Globally, warehouses and distribution centres (DCs) are increasingly facing shortages of skilled workers. This is challenging their ability to meet the complex demands of the logistics sector and support the anticipated growth levels.
This emerging issue has widely stemmed from the rapid expansion of e-commerce and omni-channel retail. In response, Vanderlande is now at the forefront of advancing the robotic innovations that could transform warehouse process automation.
For example, we have already made positive steps in the food retail market with our STOREPICK solution. This uses a robotic arm to automatically load roll containers and pallets.
In the past, retailers distributed pallets containing large volumes to a single store or wholesalers. However, with the rise of e-commerce, warehouses and DCs are handling increasing levels of single items and small orders. This requirement is not only labour intensive, but impacts on capacity, taking up valuable storage space.
Whether a company originated out of the e-commerce boom or is a traditional retailer adapting to a more omni-channel approach, the predicament is much the same – they need more people to support growth. They must also be the right type of people.
The quality of service that an e-commerce company provides to its end users is of paramount importance. If orders aren’t fulfilled correctly and delivered on time, we know this can have far-reaching consequences through social media channels, for example.
Typically, we see many similar businesses concentrated in the same urban areas, bringing a heightened demand to that locality. The pressure is intensified further when seasonal peaks occur. If everyone needs the same people, at the same time, a severe workforce issue develops.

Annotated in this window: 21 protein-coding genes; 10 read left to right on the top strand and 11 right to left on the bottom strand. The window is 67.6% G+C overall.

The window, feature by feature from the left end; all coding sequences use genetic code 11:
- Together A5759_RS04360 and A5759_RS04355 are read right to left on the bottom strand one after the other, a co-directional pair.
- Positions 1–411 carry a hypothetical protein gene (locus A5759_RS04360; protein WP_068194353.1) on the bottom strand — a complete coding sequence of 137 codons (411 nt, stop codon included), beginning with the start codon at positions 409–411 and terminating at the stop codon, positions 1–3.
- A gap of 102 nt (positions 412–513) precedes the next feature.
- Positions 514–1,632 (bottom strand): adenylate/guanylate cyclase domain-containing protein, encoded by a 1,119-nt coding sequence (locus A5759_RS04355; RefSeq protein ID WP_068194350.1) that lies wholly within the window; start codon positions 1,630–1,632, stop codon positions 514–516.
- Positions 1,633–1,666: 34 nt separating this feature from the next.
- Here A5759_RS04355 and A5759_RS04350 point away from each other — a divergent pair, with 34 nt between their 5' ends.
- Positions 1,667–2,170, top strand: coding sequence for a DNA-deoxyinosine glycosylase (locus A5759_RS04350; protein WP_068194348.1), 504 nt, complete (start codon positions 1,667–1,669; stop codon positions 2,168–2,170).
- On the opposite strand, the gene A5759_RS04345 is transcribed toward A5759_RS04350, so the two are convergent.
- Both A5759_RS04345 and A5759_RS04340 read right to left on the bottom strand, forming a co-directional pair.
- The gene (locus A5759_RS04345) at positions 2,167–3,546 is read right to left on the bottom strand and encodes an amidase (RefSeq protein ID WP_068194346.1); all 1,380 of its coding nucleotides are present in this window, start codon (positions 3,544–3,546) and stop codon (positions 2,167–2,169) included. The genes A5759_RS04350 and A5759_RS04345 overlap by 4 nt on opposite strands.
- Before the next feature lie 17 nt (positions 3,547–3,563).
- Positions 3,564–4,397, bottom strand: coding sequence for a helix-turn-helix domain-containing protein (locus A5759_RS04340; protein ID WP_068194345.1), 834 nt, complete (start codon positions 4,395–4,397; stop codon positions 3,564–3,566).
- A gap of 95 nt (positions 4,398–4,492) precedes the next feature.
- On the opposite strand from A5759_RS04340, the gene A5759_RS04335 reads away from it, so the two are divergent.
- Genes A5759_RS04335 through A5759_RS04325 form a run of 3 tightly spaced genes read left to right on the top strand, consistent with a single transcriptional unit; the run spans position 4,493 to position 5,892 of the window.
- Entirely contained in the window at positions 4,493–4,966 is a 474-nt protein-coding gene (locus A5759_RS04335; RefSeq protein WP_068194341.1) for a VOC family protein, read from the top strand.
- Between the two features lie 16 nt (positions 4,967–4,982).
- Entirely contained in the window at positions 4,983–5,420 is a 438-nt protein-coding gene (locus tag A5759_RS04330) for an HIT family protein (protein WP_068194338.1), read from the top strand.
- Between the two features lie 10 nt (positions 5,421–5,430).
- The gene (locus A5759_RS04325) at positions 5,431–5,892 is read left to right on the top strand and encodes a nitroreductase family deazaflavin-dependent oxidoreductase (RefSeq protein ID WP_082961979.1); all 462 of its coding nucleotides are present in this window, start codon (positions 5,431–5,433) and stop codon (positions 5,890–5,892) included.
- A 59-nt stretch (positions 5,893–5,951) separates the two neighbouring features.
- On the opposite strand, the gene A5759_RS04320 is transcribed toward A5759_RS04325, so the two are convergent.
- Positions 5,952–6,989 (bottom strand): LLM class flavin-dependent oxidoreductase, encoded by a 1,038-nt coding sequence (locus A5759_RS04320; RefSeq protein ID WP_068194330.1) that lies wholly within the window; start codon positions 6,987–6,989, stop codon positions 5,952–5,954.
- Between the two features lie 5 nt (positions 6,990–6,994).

In areas such as North America, where warehouses and DCs have been conventionally based in more rural locations, the pressure on lead times is necessitating a more decentralised approach. As such, smaller hubs are being built in urban areas in order to be closer to the final mile and achieve shorter delivery times.
There are countries, for example China and some in Eastern Europe, where employment rates have ordinarily diverged from the global picture. However, towards the end of 2017, we have started to observe similar patterns emerging in some of these markets too.
Geographically speaking, our customers are making different requirements from our solutions but they still generally ask the same question – how to achieve a higher capacity and throughput, but with less people?
A cooperative approach
Automation is a critical factor, with robots increasingly taking over specific processes that have been traditionally handled by operators. However, the complexity in fully achieving this is extremely high. We estimate that it will be another five years or more before we get to a level in which robots are able to fulfil 90% of the operation.
While progressing this technology, we are already developing solutions from which we can create a seamless cooperation between the operator and the robot. For example, conventional robot technology is ideal for highly repetitive tasks, heavy lifting and working in harsh environments.
Human operators are adept at dealing with more diverse situations, in which exceptions have to be considered and a level of creative thinking is essential. By intelligently combining these respective competencies, we can create a balance that increases efficiency while lowering risk.